EAGLE POINT, Ore. -- Last weekend, 14-year-old Ashley Long told her parents she was going to a slumber party.

But instead of watching videos and eating popcorn two blocks away, she and a bunch of friends drove to a condo in Medford, where police say a sister of one was throwing a party with booze and marijuana.

After drinking on the drive and downing more drinks in the condo, it came time for Ashley's turn on a tank of helium that everyone else was inhaling to make the voice sound funny.

"My daughter didn't want to do it," said Ashley's stepfather, Justin Earp, who talked to the friends to learn what happened. "It was peer pressure. They put a mask up to her face. They said it would be OK. 'It'll just make you laugh and talk funny.' "

Ashley passed out and died later at a hospital, the result of an obstruction in a blood vessel caused by inhaling helium from a pressurized tank.

"It blew her lungs out," Earp said. "It exploded them. . . . Then it went up into her brain and blew it up."

The death exposes the rare but real dangers of inhaling helium, especially from a pressurized tank. The gas is commonly seen in suicide kits with hoods sold mail order that can be attached to a helium tank by those who want to kill themselves.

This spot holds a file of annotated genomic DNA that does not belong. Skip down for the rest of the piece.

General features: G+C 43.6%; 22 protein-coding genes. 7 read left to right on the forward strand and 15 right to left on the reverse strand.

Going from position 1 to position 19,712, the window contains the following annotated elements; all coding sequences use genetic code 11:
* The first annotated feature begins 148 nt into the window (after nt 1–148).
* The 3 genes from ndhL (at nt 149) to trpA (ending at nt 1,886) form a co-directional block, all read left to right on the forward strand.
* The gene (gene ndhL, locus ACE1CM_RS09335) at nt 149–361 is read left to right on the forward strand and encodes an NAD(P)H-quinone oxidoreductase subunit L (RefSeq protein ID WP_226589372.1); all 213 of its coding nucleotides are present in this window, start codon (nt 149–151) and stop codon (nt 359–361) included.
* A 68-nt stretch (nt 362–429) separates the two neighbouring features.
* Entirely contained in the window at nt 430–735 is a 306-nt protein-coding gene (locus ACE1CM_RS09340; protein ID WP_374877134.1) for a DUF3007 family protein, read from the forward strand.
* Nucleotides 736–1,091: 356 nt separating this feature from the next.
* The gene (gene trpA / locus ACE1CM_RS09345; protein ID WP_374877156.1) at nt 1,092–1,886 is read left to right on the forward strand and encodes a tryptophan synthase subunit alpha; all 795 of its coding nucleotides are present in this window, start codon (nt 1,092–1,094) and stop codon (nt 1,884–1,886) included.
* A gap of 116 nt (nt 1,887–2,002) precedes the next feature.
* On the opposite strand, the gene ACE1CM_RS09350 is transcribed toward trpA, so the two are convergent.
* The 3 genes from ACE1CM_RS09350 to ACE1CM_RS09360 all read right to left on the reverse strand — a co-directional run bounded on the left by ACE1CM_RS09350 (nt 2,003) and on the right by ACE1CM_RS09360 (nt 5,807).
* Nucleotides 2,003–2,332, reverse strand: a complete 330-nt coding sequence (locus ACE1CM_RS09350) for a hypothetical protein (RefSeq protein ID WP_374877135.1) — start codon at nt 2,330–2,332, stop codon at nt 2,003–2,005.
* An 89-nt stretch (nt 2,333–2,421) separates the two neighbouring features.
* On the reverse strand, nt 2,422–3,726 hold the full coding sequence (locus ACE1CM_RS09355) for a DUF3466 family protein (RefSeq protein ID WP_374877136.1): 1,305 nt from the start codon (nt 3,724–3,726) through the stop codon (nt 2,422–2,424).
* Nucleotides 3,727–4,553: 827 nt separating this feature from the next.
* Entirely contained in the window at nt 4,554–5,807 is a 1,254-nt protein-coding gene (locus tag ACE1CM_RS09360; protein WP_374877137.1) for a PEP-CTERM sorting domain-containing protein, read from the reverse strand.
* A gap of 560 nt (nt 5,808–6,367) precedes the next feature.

Death from inhaling helium is so rare that the American Association Poison Control Centers lumps it in with other gases, such as methane and propane. Only three deaths from simple asphyxiants were recorded in 2010, said spokeswoman Loreeta Canton.

Dr. Mark Morocco of the Ronald Reagan Medical Center in Los Angeles said what happens is similar to when a scuba diver surfaces too quickly. A gas bubble gets into the bloodstream, perhaps through a tear in a blood vessel. If it is a vein, the bubble will stay in the lungs. In an artery, it can block the flow of oxygen-laden blood to the brain, causing a stroke. If there is a hole in the heart, the bubble can go from a vein to an artery and then to the brain.

"We tell folks every day that the combination of alcohol and anything else in the party world puts you at a much higher risk factor," Morocco said.

Katherine McAloon, 27, who lived in the condo, was arrested on charges of providing alcohol and marijuana to minors.

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